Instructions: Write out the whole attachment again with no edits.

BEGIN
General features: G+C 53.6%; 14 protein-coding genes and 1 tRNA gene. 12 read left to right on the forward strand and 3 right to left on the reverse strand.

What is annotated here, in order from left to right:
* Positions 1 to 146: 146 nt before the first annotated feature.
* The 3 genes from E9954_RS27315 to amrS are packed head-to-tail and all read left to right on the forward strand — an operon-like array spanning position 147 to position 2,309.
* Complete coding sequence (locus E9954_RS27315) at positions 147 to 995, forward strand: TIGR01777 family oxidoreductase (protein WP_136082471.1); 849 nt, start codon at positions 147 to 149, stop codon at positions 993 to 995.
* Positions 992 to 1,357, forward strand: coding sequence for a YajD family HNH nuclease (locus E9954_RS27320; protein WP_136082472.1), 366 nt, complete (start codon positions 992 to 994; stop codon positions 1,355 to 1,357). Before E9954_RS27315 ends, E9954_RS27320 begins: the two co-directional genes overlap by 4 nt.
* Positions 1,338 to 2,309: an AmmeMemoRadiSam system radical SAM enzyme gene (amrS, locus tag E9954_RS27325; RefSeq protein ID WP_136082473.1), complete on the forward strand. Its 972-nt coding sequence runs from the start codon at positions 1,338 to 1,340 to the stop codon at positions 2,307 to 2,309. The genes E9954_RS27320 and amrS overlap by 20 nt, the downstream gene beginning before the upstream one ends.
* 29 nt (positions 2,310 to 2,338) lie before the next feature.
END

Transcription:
General features: G+C 53.6%; 14 protein-coding genes and 1 tRNA gene. 12 read left to right on the forward strand and 3 right to left on the reverse strand.

What is annotated here, in order from left to right:
* Positions 1 to 146: 146 nt before the first annotated feature.
* The 3 genes from E9954_RS27315 to amrS are packed head-to-tail and all read left to right on the forward strand — an operon-like array spanning position 147 to position 2,309.
* Complete coding sequence (locus E9954_RS27315) at positions 147 to 995, forward strand: TIGR01777 family oxidoreductase (protein WP_136082471.1); 849 nt, start codon at positions 147 to 149, stop codon at positions 993 to 995.
* Positions 992 to 1,357, forward strand: coding sequence for a YajD family HNH nuclease (locus E9954_RS27320; protein WP_136082472.1), 366 nt, complete (start codon positions 992 to 994; stop codon positions 1,355 to 1,357). Before E9954_RS27315 ends, E9954_RS27320 begins: the two co-directional genes overlap by 4 nt.
* Positions 1,338 to 2,309: an AmmeMemoRadiSam system radical SAM enzyme gene (amrS, locus tag E9954_RS27325; RefSeq protein ID WP_136082473.1), complete on the forward strand. Its 972-nt coding sequence runs from the start codon at positions 1,338 to 1,340 to the stop codon at positions 2,307 to 2,309. The genes E9954_RS27320 and amrS overlap by 20 nt, the downstream gene beginning before the upstream one ends.
* 29 nt (positions 2,310 to 2,338) lie before the next feature.